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From Greek Crisis, A Call For Transparency Emerges

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From Greek Crisis, A Call For Transparency Emerges

Europe

From Greek Crisis, A Call For Transparency Emerges

From Greek Crisis, A Call For Transparency Emerges

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2011 has been a year of social and economic upheaval in Greece. In exchange for bailout money to stave off default, the government is imposing harsh austerity measures. Reporter Joanna Kakissis says the task is especially daunting because Greeks have lost all trust in their civic institutions.

AUDIE CORNISH, HOST:

2011 has been a year of social and economic upheaval in Greece. In exchange for bailout money to stave off default, the government is imposing strict austerity measures. Reporter Joanna Kakissis says that's no easy thing, considering Greeks have lost all trust in their civic institutions.

(SOUNDBITE OF PEOPLE SPEAKING GREEK)

JOANNA KAKISSIS, BYLINE: About 20 people are sitting in a chilly, pine-scented classroom in suburban Athens. They're finishing up a seminar on mushroom cultivation, led by a stout mycologist in a bright red sweater. Most are in their 30s and 40s. Some are unemployed and the rest are worried that they soon will be. So, mushroom farming? Why not? Sophia Vassalou is willing to try anything.

SOPHIA VASSALOU: I am already two years unemployed. And we had to find another solution.

KAKISSIS: Sophia is a tall and pretty woman of 39. She grew up in a working-class neighborhood in Athens and she's married to her college sweetheart. She's a diligent student. Her thick blue notebook from the mushroom seminar is filled with notes and diagrams. That diligence made her a sought-after arts and antiquities conservator.

VASSALOU: Actually, I love my job. To be an art conservator is nice. Beautiful work to do. And in Greece, it's more.

KAKISSIS: She worked for 15 years on temporary contracts, and that's pretty typical here. She was set to get a permanent job at the Ministry of Culture. Then came the debt crisis and a hiring freeze. Now, she can't find a job anywhere. Sophia leaves class and walks to the metro. She takes a seat in the corner. She says if her family had political connections, she would have gotten a job in the civil service years ago. She says politicians run Greece like godfathers. They use tax money to benefit themselves and their supporters. She wants them out.

VASSALOU: They build this system because they wanted Greece for themselves. And now they have to leave this country. We don't want them here.

(SOUNDBITE OF PEOPLE PROTESTING)

KAKISSIS: The tens of thousands of Greeks who have protested outside parliament all year call politicians kleftes. That's the word for thieves. Sophia, who's been to a few protests herself, is tired of paying taxes and seeing broken sidewalks, bad schools and rising crime. It's like the money is going into a black hole, she says.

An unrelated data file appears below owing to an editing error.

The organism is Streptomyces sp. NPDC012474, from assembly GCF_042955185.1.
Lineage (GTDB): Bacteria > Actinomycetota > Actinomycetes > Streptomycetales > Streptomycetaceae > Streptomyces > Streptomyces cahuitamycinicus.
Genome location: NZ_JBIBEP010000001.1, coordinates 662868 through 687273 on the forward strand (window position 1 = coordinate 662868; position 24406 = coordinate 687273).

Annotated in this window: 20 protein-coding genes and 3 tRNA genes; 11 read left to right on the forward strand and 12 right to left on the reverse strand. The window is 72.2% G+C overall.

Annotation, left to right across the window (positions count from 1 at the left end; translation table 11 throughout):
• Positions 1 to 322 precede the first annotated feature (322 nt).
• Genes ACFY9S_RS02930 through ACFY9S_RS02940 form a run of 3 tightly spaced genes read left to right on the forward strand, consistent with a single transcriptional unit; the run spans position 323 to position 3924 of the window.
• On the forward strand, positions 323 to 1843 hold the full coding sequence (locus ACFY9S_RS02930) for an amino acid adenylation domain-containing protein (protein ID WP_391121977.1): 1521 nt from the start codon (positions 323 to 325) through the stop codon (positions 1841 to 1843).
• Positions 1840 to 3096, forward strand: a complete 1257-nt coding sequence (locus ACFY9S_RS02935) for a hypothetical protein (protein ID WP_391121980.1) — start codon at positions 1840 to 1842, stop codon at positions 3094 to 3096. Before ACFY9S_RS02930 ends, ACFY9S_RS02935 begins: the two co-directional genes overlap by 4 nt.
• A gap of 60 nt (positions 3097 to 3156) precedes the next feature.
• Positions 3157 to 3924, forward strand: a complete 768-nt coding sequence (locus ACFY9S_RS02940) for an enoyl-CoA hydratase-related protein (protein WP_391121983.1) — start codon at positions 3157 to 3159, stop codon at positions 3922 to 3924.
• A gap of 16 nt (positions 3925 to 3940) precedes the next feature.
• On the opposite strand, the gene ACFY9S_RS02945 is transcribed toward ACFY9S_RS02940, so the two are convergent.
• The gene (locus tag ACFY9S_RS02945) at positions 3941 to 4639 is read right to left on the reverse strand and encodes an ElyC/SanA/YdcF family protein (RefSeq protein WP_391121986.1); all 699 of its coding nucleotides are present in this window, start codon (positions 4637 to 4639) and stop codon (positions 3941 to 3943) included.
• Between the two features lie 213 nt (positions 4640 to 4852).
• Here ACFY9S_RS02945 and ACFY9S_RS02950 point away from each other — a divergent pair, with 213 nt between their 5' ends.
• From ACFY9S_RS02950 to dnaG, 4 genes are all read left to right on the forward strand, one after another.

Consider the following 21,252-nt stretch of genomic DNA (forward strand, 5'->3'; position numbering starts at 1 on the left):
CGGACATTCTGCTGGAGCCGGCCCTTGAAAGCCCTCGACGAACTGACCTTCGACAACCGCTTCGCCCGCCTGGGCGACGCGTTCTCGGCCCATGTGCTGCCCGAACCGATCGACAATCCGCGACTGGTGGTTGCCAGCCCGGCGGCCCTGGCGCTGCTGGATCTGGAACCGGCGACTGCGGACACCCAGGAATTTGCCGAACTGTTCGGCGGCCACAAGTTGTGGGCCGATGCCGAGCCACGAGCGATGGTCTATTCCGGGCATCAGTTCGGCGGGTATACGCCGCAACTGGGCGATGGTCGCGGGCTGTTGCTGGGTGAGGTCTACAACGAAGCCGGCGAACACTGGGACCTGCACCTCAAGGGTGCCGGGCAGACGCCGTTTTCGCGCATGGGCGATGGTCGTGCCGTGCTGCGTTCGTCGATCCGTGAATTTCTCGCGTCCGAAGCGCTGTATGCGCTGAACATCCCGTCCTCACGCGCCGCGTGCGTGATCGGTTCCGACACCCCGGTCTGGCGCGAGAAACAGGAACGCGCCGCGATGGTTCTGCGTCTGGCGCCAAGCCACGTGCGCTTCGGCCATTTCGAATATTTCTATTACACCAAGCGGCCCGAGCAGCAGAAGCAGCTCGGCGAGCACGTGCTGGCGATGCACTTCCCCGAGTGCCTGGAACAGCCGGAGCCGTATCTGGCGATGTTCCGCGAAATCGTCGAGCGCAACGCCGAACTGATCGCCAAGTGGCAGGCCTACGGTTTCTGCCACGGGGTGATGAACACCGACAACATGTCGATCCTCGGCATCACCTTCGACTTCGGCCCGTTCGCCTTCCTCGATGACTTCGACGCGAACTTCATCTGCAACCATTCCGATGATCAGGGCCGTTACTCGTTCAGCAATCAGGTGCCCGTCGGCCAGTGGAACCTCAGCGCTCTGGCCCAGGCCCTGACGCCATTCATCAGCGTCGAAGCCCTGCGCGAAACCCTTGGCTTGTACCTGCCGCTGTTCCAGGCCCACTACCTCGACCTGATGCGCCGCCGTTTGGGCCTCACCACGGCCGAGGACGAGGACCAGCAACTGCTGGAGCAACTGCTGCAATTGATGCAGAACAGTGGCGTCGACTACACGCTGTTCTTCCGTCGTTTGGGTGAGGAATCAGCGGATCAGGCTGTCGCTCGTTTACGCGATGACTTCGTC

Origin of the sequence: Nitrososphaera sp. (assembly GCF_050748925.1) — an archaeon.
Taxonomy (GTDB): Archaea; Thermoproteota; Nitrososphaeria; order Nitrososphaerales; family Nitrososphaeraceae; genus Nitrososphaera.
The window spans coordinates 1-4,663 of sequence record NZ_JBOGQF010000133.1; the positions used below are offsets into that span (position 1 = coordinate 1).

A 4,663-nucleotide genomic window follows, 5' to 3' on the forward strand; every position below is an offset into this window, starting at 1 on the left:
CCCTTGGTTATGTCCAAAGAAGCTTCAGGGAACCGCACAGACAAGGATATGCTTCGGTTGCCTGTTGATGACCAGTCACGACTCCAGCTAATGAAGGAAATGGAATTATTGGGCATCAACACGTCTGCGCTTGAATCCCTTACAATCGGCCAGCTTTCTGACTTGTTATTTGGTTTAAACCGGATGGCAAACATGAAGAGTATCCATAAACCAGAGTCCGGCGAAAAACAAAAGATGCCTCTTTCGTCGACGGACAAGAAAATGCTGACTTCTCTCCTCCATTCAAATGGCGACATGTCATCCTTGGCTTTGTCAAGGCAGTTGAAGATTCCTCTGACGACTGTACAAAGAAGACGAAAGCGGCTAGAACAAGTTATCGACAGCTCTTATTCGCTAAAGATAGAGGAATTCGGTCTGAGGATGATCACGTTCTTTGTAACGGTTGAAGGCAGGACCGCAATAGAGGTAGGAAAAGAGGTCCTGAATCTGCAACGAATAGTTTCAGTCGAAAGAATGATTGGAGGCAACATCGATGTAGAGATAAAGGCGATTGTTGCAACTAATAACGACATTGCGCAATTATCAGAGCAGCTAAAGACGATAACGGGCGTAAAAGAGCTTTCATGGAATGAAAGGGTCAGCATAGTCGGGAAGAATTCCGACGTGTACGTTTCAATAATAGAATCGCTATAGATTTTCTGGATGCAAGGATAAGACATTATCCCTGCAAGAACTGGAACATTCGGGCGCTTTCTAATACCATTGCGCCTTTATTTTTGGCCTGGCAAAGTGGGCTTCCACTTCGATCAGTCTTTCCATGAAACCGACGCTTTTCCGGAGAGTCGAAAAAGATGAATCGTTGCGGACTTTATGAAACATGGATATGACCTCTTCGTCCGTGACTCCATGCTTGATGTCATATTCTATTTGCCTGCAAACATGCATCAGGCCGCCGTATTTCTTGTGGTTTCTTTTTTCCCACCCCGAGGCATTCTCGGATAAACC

NIKOS KONSTANDARAS: OK. (Greek spoken)

KAKISSIS: For editor Nikos Konstandaras, Sophia is part of the silent majority who tolerated political patronage but didn't benefit from it. He writes about the issue from his office at the newspaper Kathimerini.

KONSTANDARAS: There was an understanding that politics would solve all problems, politics being favoritism, whether the problem was a problem of law, a problem of economics. People put more faith in politicians than they did in their institutions.

KAKISSIS: As a result, he says, corruption and cronyism trump the checks and balances of a functional state.

KONSTANDARAS: It showed up in the economy where the lack of desire to take painful decisions and just keep putting them off because we could drove us into overspending or falling deeply into debt and not having the machinery with which to get out of that debt. We don't have institutions and we don't have the self-discipline.

ELENA PANARITI: (Greek spoken)

KAKISSIS: Elena Panariti was hoping to build Greek institutions when she returned from a career as an economist overseas to take a seat in parliament. She says the economic crisis exposed the country's problems. And now Greek leaders must be frank with the people who are suffering.

PANARITI: We need to be very, very clear by explaining what happens to the person who lost his job; when and how do we think that this person can go back to the workforce. And if we do not think that person can go back to the workforce in the next two months or five months or six months, we should definitely be honest about it.

KAKISSIS: For years, politicians have been dishonest about everything, says Sophia Vassalou. She's the former antiquities conservator. She's completed her mushroom seminar and she's having a hot chocolate at a cafe near the Acropolis. A young man, who is shirtless and barefoot, is playing the wooden flute, and she fishes out some change for him. She says people often blame this country's problems on its fixation with the past. But she believes the past is not always an albatross. She compares Greece to the ancient wall paintings she loved restoring.

VASSALOU: I love the feeling being in a monument, actually, you know, the atmosphere, that I can touch it and make it better, you know. Me as Sophia, I know what I have and I want to keep it and make it better.

KAKISSIS: Yes, she says, sometimes it takes years to remove the layers of grime, but beneath, there's always beauty. For NPR News, I'm Joanna Kakissis in Athens.

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